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The Four Faces of Windows 8: Edition Roundup

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With just four versions to choose from, most people will have no problem deciding which version of Windows 8 is right for them.

Microsoft is notorious for spreading things out. For example, when Windows 7 arrived, we were able to choose from Starter, Home Basic, Home Premium, Professional, Enterprise or Ultimate. It was confusing, to say the least. But Microsoft’s newest operating system (OS), Windows 8, will have just four editions, each with clearly defined user capacities.

Which option is right for you? Here, we’ll take a closer look at the features and functions of each edition, so you can pick up your new OS with confidence.

Windows 8: For People Who Want a PC That Works

The basic version of the new OS is simply called Windows 8 and intended for installation by consumers on a desktop or laptop. The difference between basic Windows 8 and the other versions is what it lacks, which is most business-geared features, as well as the Windows Media Center.

With this version of Windows 8, you get a Windows 7-esque interface with extra features that include Live Tiles, easy access to your SkyDrive account (handy if you’re getting the upcoming version of Office, which saves to SkyDrive by default) and access to the Windows Store.

A new feature included with Windows 8 in the basic consumer version is File History. You may be somewhat familiar with its functionality if you’ve ever used an Apple product with Time Machine, or if you were able to find the hidden feature of Windows 7, known as Previous Versions. While File History doesn’t feature the space-themed animations of Time Machine, it effectively does the same thing: saves backups of your files. The default settings will back up your desktop, libraries, contacts and favorites, and you can expand the settings to cover more ground.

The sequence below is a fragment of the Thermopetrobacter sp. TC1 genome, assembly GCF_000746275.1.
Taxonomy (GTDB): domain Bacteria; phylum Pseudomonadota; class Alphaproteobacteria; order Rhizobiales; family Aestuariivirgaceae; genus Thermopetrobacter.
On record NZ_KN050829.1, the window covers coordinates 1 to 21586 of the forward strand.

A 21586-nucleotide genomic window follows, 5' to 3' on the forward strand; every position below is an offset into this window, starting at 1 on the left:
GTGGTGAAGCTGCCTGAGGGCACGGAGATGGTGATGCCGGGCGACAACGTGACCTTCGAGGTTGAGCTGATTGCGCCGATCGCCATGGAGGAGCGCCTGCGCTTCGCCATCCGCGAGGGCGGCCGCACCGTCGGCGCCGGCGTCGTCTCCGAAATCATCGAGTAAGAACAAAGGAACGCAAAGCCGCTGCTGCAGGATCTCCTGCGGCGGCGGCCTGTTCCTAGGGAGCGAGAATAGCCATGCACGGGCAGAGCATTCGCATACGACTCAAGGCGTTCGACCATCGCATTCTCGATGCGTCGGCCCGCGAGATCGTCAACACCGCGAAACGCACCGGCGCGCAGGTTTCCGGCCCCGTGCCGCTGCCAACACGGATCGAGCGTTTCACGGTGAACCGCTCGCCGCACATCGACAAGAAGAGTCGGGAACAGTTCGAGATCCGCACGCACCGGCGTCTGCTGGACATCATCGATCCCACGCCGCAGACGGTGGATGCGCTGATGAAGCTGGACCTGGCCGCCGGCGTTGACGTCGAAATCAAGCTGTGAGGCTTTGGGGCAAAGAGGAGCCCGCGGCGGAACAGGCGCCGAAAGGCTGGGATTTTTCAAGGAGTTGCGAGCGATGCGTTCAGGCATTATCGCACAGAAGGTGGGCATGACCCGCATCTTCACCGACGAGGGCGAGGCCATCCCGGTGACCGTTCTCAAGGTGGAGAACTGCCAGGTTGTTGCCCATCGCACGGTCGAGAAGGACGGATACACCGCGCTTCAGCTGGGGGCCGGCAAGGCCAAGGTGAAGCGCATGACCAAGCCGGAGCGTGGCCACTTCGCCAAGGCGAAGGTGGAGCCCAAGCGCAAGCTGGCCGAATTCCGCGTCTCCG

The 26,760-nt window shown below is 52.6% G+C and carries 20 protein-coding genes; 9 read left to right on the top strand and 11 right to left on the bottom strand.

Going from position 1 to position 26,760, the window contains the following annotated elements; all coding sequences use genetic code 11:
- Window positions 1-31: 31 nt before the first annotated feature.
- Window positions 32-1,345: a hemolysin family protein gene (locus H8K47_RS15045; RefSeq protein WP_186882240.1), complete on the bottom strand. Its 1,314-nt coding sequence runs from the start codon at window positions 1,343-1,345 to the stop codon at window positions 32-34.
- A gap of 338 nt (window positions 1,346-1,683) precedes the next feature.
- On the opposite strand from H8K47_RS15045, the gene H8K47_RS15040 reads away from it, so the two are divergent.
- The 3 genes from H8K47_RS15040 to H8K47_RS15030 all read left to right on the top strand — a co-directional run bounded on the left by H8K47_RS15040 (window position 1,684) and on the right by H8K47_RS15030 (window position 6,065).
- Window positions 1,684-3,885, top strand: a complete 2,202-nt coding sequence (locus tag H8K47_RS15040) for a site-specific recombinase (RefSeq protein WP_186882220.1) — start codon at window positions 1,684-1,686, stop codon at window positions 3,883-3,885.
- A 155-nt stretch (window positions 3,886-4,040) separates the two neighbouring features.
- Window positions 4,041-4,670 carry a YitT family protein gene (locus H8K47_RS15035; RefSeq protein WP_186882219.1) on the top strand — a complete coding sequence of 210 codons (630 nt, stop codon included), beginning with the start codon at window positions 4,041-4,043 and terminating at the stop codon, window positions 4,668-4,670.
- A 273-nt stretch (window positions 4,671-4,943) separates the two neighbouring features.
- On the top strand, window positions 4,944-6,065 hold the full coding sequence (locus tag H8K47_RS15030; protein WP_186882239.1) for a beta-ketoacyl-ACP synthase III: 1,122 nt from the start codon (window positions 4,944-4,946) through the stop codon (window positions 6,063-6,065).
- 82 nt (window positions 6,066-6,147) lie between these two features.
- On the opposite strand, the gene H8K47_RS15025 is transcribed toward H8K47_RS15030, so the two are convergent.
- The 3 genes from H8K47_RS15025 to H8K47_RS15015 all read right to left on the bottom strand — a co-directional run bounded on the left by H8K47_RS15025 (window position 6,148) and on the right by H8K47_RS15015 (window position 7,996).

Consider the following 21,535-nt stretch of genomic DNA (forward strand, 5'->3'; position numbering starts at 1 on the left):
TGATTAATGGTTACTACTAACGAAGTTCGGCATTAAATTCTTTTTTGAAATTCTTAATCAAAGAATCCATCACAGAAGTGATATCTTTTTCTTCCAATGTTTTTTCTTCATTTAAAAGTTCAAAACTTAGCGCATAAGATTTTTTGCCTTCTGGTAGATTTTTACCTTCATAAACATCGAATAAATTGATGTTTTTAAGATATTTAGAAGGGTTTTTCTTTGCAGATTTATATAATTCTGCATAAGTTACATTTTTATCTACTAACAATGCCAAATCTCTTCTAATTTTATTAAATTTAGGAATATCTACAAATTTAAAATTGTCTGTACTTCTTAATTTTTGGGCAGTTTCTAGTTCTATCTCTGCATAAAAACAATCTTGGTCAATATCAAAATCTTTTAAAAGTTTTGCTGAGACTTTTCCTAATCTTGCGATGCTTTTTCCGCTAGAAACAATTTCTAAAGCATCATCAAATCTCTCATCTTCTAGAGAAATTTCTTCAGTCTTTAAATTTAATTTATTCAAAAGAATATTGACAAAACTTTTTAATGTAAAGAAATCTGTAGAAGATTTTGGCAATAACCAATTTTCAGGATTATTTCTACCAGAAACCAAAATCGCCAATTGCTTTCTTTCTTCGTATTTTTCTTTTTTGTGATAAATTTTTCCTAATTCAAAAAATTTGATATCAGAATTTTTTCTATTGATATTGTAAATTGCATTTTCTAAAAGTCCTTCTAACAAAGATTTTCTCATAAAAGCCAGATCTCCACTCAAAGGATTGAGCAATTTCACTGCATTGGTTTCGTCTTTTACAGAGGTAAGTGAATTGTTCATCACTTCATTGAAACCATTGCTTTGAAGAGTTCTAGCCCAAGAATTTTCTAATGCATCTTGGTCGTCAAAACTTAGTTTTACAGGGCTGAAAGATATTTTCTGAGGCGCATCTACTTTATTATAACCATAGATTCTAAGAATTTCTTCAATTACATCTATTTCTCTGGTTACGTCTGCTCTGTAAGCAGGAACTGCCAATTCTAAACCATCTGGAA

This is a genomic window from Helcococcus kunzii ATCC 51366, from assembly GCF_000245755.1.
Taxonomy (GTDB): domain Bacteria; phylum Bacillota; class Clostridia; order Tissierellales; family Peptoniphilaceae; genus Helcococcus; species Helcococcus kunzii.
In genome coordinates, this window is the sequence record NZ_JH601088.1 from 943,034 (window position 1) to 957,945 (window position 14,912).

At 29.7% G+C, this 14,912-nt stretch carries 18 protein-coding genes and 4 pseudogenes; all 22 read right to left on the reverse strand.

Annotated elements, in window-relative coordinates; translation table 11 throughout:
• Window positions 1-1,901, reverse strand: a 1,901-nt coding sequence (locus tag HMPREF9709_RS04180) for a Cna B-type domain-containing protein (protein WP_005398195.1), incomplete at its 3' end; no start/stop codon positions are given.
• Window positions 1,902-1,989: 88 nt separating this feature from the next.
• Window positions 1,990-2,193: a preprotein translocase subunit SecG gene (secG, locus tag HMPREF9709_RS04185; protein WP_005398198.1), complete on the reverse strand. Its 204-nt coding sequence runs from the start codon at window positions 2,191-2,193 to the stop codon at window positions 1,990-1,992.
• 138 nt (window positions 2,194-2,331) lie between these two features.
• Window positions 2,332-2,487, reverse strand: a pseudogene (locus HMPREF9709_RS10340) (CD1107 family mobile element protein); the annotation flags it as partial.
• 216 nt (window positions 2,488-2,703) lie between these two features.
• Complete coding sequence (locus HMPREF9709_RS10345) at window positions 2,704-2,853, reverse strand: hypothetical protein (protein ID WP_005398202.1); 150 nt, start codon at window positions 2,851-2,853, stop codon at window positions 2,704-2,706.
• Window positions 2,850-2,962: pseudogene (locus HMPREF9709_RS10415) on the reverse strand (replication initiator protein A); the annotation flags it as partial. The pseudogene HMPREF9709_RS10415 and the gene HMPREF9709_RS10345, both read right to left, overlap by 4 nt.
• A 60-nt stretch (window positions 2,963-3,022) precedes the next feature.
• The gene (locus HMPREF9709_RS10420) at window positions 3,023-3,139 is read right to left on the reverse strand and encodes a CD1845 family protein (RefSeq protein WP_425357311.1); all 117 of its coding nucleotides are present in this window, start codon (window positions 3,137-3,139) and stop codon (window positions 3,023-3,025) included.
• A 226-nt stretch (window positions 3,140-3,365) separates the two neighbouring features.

However, keep in mind that File History, although easier to find than Previous Versions, is not enabled by default, so you’ll have to turn it on.


You can upgrade to basic Windows 8 if you’re currently running Windows 7 Starter, Home Basic or Home Premium. If you’re still on Vista or XP and you really want Windows 8, you’ll have to buy the full version.

Windows 8 Pro: For BusineSs Pros and People Who Want Bells and Whistles

Business users and Windows enthusiasts should pick up Windows 8 Pro, which includes everything in the basic version plus cool tools, like BitLocker encryption, domain connectivity, PC virtualization and a remote desktop functionality.

BitLocker is a full-drive encryption service, which was previously available only with the Ultimate and Enterprise editions of Windows. Full-drive encryption is considered one of the best virtual security measures available, so if your laptop is stolen, your data will be safe if you’re running Windows 8 Pro.

The Remote Desktop feature lets you access other Windows-based PCs over the same network, or through the Internet. In a business environment, this allows you to log on your work computer from any machine in the office. It’s also the perfect tool for workaholics who want to get caught up or work ahead from home.